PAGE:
The head of Norfolk Southern Railway on Thursday said that following the derailment in East Palestine, Ohio, the company is “determined to make this right.”
Alan Shaw, the company’s CEO, said in testimony before a Senate panel he is “deeply sorry” for the disaster.
“Norfolk Southern will clean the site safely, thoroughly and with urgency,” he said in his opening statement before the Senate Environment and Public Works Committee, adding, “You have my personal commitment. Norfolk Southern will get the job done and help East Palestine thrive.”
Mr. Shaw said the company is working with federal, state and local agencies to clean up the site and monitor air and water.
“To date, [the monitoring] consistently indicated the air is safe to breathe and the water is safe to drink,” he said.
Mr. Shaw said the company has spent tens of millions of dollars helping the effort, describing the amount as “just a down payment.”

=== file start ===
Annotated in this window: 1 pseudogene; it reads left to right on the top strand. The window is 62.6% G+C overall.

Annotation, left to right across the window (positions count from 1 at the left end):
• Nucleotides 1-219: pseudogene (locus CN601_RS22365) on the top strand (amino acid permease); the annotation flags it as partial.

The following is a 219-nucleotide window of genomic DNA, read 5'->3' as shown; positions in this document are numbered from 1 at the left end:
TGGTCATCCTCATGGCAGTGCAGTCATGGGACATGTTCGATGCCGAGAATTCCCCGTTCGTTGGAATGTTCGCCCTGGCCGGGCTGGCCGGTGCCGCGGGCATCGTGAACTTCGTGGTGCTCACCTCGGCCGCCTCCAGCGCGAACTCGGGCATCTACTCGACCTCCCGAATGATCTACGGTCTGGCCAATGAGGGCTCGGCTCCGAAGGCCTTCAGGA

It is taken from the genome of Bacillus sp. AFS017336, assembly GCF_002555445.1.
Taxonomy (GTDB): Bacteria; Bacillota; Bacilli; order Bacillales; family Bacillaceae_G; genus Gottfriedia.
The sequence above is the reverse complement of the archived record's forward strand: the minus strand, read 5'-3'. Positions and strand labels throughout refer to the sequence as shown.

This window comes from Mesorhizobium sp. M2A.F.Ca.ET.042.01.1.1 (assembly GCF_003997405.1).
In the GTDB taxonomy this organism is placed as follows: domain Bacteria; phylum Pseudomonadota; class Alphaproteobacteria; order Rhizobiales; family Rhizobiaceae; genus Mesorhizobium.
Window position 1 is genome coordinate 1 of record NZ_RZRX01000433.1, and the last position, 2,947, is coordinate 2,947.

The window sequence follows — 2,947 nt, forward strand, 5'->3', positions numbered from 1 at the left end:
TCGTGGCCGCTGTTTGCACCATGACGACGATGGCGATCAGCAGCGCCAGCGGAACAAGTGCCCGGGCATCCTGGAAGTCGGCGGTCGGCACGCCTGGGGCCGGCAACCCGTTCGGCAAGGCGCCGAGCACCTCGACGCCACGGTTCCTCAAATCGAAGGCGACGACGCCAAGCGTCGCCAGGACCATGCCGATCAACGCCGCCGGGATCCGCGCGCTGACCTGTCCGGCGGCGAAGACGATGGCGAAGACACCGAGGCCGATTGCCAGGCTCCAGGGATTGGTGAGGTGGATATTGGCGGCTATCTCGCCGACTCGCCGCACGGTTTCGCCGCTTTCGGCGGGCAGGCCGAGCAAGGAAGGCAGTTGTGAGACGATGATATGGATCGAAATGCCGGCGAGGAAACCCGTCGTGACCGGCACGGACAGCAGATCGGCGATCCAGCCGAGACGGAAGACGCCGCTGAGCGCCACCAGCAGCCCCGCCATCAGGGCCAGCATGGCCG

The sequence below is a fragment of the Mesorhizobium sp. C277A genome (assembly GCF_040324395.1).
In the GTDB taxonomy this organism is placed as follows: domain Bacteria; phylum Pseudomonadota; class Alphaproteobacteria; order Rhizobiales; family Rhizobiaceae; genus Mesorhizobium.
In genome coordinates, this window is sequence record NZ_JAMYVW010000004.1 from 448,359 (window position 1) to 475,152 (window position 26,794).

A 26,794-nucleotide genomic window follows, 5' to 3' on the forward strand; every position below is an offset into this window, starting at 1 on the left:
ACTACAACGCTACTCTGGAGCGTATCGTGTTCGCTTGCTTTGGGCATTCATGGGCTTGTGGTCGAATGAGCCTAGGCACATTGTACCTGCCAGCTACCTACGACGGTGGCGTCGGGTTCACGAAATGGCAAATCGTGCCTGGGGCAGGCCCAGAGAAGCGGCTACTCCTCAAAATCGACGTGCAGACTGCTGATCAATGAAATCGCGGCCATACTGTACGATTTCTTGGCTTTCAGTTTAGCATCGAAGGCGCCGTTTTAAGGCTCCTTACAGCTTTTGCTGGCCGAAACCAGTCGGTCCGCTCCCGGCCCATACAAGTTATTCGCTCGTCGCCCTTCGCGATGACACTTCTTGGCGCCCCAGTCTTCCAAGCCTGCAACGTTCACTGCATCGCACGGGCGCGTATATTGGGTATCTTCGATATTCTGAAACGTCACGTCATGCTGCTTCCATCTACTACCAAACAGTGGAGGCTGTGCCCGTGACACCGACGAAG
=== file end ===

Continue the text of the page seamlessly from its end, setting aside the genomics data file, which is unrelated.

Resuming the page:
“We will be in the community as long as it takes,” he said.
The Feb. 3 train derailment has led to an intense round of finger-pointing over who is responsible for the mess, what could have been done to prevent it and what should be done to improve safety in the aftermath.
Transportation Secretary Pete Buttigieg has faced criticism from the left and right after he waited nearly three weeks to visit the crash site.
Responding to the crash, a bipartisan group of senators, including Ohio’s J.D. Vance, a Republican, and Sherrod Brown, a Democrat, and Pennsylvania’s Bob Casey and John Fetterman, both Democrats, introduced the Railway Safety Act of 2023. They say the measure will strengthen rail safety.
In testimony Thursday, Mr. Vance told the committee the legislation is a necessary step and pushed back against free-market critics in the GOP.
“Now we are faced with a choice with this legislation and how we respond to this crisis,” Mr. Vance said. “Do we do the bidding of a massive industry that is in bed with big government or do we do the bidding of the people who elected us?”
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